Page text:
Foundations of Modern Parallel Importation Law
By the time of the First World War, the theoretical system constructed by Justice Duer had implicitly or explicitly supported the development of American trademark law for well over half a century. The earlier paradigm of conflict between public and private interests had now evolved into a model of unquestioned unity. In fact, the concept of a twofold purpose to trademark law was well enough established that it was beginning to support the growth of doctrinal accretions. For several years the notion of trademark protection's "three-fold object" gained currency, with the addition of "punish[ing] the dishonest trader" to the earlier formula. 1
At the same time, however, the Second Circuit cases of Apollinaris, Russia Cement, and Gretsch were posing the troubling possibility of a new divergence of public and private interests, a possibility which threatened to destroy the accepted structure of trademark protection without offering a new conceptual formula to take its place. By protecting the domestic trademark owner in genuine goods cases, the courts would have appeared to deny the absence of any deception to the public. Yet by emphasizing the public interest, and permitting the sale of genuine goods, they appeared to give short shrift to the Duerian premise that the trademark owner's investments were worthy of protection.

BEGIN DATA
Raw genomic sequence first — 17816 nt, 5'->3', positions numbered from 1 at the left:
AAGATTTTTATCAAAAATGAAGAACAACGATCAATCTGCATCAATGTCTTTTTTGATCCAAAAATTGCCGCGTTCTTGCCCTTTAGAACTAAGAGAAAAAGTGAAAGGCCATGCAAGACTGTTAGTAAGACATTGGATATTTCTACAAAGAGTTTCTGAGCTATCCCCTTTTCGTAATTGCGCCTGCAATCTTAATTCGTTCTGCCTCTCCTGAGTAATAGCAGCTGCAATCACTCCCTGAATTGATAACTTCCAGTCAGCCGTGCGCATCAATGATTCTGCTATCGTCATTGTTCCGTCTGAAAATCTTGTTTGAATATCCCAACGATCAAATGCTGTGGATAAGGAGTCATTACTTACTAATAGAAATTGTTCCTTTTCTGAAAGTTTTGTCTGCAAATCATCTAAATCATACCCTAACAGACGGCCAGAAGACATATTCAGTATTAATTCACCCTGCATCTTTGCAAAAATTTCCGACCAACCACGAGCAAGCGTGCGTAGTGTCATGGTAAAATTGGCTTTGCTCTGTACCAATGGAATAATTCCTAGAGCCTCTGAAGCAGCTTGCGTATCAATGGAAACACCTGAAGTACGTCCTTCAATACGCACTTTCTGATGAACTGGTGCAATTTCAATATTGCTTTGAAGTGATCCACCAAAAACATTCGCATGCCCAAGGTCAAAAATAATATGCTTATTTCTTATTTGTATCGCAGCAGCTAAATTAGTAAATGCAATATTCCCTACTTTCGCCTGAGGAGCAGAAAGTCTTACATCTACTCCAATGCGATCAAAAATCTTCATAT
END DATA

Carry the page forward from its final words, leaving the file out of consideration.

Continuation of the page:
The basic problem courts faced was how best to manage the conceptual dissonance between the lofty vision of a twofold alignment of interests and the equally idealistic principle of universality. The Apollinaris court had managed